2016 has not been kind. Maybe it’s just my age but the last few months have seen a steady stream of familiar faces shuffling off; a roll call of my childhood and teenage years. Bowie, Rickman, Wogan, Corbett. However the death of Victoria Wood today seems particularly cruel and unnecessary.
Her death has saddened me for all sorts of reasons. I must admit Bowie’s death was a blow but he was Bowie for goodness sake; extraordinary and other worldly, completely unique. Victoria Wood the opposite; gloriously ordinary, and very definitely one of us. A celebrity that felt like a mate even though I’ve never met her.
The BBC news bulletin flashed on my phone as I left a meeting. I immediately texted my friend Jo. Over the 30 years that Jo and I have been friends, Victoria Wood has been a constant. As teenagers, in our heads, we were Wood and Walters; not as funny obviously but pretty damn close.
Victoria Wood crafted a language of her own, beautifully and exquisitely, and we have used it as a short hand between us ever since. Months might pass when we don’t see each other but the Facebook comment “did someone poke an eclair through the curtain?” is enough, or maybe the offer of a Meltis Newberry Fruit..
Not to mention my other friends, who went through the same rite of passage – the parallel Victorias and Julies. Or my friend Simon – we’re not close friends, we used to work together many years ago but I believe he once used ‘totally fonybodo’ in a meeting and no more needed to be said.
The press have been littered with her ‘best lines’ but I’m not sure it really worked like that. These weren’t gags, this was an entire universe that you either inhabited or you didn’t – or you didn’t know you did. I have plagiarised and worked her lines into daily conversation for decades.
Last week, I may have used the phrase “I’m borderline hypo-glycemic, diagnosed pastry dependent”
Yesterday, I described a conversation with my son about his sex education class, as very like the tale of the chocolate raisins machine in the toilet.
So here are the things Victoria Wood has taught me.
It’s OK to be kind
I’m a cynical soul most of the time. If you asked who my favourite comedians were, I’d most likely say Stewart Lee, or Bill Hicks, or some other edgy, bitter sort setting the world to rights. Victoria Wood’s comedy is different. It is kind, and generous. It’s a cliche which is closely followed by ‘national treasure’ but true nonetheless. All of her characters, however flawed, are treated with fondness and warmth but resonate all the more because of it.
It’s always the quiet ones
People refer to Victoria Wood as shy, introverted, struggling with self-esteem. That is where her strength lay. She claimed she didn’t really enjoy acting as she “didn’t like wigs and costumes”, so she didn’t do it that often. She didn’t want to be famous for the sake of being famous. She had a talent, and she had something to say, and fame was merely a bi-product of that. Of all the work she did, it is the series of 6 half hours she made in 1989 that are my favourite. In every episode, there is a quiet rage simmering beneath the surface which is dealt with subtle and surgical honesty. Even all these years later, 28 minutes set in a health farm says everything about what is wrong with our self-obsessed, body image paranoia.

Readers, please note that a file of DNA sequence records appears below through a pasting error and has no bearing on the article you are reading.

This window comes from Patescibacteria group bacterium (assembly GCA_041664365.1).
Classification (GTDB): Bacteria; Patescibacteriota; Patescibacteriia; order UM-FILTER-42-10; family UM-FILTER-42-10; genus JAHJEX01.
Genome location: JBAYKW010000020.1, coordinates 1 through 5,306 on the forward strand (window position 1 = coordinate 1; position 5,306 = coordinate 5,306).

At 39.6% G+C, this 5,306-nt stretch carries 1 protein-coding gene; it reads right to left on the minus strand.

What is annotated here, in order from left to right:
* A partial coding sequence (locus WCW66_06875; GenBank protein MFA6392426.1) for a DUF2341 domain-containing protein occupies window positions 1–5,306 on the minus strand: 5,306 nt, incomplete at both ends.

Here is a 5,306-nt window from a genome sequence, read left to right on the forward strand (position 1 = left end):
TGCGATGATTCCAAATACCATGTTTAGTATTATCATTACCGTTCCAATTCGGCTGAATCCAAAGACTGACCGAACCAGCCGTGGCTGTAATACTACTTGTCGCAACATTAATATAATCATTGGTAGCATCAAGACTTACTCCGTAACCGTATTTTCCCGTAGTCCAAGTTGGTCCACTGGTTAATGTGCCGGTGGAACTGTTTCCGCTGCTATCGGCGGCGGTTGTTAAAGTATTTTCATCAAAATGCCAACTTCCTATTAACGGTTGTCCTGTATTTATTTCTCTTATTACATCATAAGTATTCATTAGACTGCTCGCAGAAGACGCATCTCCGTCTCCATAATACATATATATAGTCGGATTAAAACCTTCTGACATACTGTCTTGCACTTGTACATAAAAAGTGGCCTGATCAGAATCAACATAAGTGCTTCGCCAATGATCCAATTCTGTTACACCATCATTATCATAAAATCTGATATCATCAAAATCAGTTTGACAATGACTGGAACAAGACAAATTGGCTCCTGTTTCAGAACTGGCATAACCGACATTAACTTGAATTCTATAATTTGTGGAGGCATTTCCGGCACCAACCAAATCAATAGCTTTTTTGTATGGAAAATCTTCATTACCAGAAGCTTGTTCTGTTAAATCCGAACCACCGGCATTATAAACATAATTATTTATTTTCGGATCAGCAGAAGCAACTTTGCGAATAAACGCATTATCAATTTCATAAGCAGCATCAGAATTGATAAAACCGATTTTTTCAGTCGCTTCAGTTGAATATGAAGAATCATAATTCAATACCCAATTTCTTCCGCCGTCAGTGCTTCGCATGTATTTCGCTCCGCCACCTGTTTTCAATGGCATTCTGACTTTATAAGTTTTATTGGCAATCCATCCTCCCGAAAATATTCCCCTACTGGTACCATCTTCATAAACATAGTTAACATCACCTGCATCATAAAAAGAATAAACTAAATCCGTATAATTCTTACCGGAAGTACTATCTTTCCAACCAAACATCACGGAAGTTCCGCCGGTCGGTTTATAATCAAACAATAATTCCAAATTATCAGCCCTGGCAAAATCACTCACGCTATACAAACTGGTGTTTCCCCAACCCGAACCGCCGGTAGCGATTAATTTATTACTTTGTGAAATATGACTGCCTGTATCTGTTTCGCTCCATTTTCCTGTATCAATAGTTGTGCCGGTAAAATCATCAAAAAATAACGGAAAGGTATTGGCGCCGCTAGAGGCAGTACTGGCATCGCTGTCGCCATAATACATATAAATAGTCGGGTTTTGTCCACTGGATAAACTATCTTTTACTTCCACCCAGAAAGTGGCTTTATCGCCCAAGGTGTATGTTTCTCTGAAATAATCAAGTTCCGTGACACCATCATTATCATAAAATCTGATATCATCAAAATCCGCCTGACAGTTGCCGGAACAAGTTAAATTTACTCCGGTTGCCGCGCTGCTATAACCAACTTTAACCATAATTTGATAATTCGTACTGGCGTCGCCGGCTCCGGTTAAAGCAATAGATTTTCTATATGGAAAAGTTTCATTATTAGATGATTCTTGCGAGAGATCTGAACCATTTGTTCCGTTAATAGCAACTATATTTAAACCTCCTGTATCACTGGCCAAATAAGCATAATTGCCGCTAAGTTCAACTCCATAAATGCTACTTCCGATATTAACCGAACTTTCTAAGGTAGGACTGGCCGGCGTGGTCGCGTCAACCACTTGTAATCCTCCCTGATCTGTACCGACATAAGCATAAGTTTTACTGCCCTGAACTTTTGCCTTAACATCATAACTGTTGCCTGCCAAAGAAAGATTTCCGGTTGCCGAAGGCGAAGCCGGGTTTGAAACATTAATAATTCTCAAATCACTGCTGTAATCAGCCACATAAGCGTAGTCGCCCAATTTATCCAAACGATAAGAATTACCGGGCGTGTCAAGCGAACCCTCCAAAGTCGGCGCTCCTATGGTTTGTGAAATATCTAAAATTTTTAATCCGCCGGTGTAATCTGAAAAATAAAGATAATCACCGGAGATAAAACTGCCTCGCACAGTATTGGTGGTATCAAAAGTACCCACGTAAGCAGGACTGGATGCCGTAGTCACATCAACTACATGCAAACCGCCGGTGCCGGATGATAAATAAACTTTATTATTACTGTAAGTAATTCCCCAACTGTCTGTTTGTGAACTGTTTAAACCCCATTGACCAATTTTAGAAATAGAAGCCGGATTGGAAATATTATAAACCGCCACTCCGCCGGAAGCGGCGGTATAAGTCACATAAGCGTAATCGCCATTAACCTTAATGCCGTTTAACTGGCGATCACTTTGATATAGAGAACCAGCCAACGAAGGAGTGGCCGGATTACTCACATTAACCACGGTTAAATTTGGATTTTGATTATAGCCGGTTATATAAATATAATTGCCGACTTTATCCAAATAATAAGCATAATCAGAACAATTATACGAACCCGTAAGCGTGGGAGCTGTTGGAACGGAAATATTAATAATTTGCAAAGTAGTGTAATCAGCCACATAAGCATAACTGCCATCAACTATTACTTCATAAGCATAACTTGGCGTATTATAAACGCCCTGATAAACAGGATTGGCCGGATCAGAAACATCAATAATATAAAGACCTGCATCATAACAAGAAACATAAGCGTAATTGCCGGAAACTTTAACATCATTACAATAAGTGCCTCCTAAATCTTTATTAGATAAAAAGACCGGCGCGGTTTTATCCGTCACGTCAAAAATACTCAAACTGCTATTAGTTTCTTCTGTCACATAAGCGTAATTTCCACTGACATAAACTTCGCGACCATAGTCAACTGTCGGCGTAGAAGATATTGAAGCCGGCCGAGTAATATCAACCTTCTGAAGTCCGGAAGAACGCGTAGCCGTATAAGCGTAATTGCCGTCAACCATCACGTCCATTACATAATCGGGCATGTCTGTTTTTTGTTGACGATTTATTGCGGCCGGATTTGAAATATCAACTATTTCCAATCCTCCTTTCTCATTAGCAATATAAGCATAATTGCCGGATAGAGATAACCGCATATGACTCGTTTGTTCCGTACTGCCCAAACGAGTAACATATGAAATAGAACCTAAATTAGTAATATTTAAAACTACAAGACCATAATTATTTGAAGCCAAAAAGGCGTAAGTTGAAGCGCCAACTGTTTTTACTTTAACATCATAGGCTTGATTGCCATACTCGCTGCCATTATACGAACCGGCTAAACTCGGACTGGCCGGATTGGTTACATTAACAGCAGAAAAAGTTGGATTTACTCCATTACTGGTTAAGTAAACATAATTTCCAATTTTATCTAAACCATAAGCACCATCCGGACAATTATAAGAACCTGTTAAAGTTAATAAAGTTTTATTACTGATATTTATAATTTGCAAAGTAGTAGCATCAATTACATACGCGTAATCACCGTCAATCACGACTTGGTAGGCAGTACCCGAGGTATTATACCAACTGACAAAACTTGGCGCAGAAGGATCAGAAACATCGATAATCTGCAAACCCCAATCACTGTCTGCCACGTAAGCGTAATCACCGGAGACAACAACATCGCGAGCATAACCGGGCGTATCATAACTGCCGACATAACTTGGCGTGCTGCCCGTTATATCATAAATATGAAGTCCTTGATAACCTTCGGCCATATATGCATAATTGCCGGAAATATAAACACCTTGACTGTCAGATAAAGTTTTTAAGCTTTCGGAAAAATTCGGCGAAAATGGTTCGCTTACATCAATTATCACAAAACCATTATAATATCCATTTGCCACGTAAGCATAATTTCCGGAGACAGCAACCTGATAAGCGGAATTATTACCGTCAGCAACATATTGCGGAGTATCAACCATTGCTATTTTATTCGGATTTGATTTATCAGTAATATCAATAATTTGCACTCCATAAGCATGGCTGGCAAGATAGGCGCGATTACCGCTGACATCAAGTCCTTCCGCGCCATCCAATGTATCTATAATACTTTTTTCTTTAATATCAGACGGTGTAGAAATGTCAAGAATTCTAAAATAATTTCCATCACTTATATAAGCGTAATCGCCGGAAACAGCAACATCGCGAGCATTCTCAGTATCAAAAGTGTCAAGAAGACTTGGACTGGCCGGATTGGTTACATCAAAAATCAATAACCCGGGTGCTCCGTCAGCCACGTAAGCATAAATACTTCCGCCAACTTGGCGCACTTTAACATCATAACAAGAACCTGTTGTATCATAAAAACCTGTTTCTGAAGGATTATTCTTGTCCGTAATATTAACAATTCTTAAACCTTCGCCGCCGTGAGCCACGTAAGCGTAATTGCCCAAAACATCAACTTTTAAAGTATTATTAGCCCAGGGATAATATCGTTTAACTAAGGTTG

Look at Dana, I don’t know what she’s doing in that car but she’s certainly not working out the calories in a chocolate raisin. She is, however, knackering the suspension.
Your friends will serve you well
Tonight Julie Walters said her “heart was too sore to comment,” and you felt her pain. They were not a double act in the Morecambe and Wise, Two Ronnies kind of way. Without resorting to stereotypes it was a far more female version of friendship. They came in and out of each others lives and careers with ease and comfort. Victoria may have been the real writing talent but she gave Julie all the best lines.
In fact, she gave all her friends the best lines. The same cast of characters appeared time and time again, turning up like a family Christmas.
“It was made by disadvantaged oriental widows, you can see here where they were too depressed to stick down the edges”
And she gave Maxine Peake her big break. Enough said.
There is comfort in the ordinary
Victoria Wood was 62 when she died, which is no age at all. It is a year older than my mother when she died, which reminds me that she was no age at all either. My husband used to roll his eyes and leave the room when Dinnerladies came on but it reminded me of my mother like some massive blanket. Not just because the canteen she worked in was remarkably similar to the one she and I worked in. Actually it’s not Victoria Wood that reminds me of my my Mum, but Anne Reid speaking her lines, if my Mum had been funnier.
“Ravel’s Bolero, what a pulsing rhythm, superb for tackling the ironing”
I remember when I moved to London in 1996, Victoria Wood was playing the Albert Hall. I went by myself. I was living by myself, didn’t have many friends on my side of town and was lonely. I can’t think of many comics I would go to alone but this felt like the right thing to do. And indeed it was.
Sadness is funny
All the best writers know that comedy comes hand in hand with sadness. Victoria Wood managed pathos with a delicate touch that I’m not sure has been rivalled. I’ve wept my way through enough episodes to know.
I could go on, but I won’t.
So I shall leave you with this… If I ever get round to standing for Parliament, I’m nicking all of this